)KEY";

Modifying Arduino Sketch according to the Thing

Now it’s time to modify the Arduino Sketch File. Go to secrets.h tab and begin the modification.

Here we need to include a thing name. You can go to the things section of AWS Console and copy the thing name.

AWS IoT Things

Paste the thing name to the following line of code.

#define THINGNAME "********"

Under the WiFi SSID and password, enter the WiFi SSID and Password of your local network.

const char WIFI_SSID[] = "*********";               //WiFi SSID
const char WIFI_PASSWORD[] = "********";           //WiFi Password

Now, we need to insert the AWS IoT Endpoint here. To get the endpoint, go to the settings part of AWS Dashboard. Yow will get the endpoint.

AWS IoT Core Endpoint

Click on the Copy icon to copy the endpoint. Go back to Arduino IDE and paste it on the following line.

const char MQTT_HOST[] = "********************************";

You need to insert the Amazon Root CA1 in between the following line.

static const char cacert[] PROGMEM = R"EOF(
-----BEGIN CERTIFICATE-----
-----END CERTIFICATE-----
)EOF";

So for this, we need to return to the certificate we downloaded earlier. Open this file with Notepad++ and copy all the text.

certificate key

Then go back to Arduino IDE and insert the copied text between begin certificate and the end certificate.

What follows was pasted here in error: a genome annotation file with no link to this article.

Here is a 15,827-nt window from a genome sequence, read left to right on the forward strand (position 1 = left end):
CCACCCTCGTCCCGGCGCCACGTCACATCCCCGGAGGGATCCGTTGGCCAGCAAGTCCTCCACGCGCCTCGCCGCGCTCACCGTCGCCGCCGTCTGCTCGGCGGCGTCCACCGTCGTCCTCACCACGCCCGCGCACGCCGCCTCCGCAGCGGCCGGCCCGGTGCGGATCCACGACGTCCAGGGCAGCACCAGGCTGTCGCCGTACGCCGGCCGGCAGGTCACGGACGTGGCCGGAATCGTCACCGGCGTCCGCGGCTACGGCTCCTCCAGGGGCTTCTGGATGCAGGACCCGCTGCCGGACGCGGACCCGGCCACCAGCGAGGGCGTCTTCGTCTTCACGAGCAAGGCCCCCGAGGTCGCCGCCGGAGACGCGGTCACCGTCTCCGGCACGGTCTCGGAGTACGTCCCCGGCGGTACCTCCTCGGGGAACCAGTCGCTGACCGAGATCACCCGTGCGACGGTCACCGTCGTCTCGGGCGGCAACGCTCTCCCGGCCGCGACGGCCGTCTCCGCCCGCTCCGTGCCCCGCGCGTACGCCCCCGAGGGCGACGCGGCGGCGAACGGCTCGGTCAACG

Under the “Device Certificate” lines, we need to paste the device certificate text. So open the device certificate file that we downloaded earlier. And again copy the text and paste it between the begin certificate and end certificate section.

static const char client_cert[] PROGMEM = R"KEY(
-----BEGIN CERTIFICATE-----
-----END CERTIFICATE-----

 
)KEY";

Under the “Device Private Key“, we need to insert the device’s private key. So go to the downloaded folder again and open the device’s private key file using Notepad++. Again copy the text and paste it between begin & end parts.

static const char privkey[] PROGMEM = R"KEY(
-----BEGIN RSA PRIVATE KEY-----
-----END RSA PRIVATE KEY-----
 
)KEY";

So all the modification of the Arduino ESP8266 Sketch related to AWS IoT Core is done now.


Testing the Publishing & Subscription of Data

Once all the modification is done, connect the ESP8266 to your computer. Then go to the tools & select ESP8266 Board that you are using for this project. Also, select the COM port. Then click on the upload option to upload the code to the ESP8266 board.

NodeMCU board and COM Port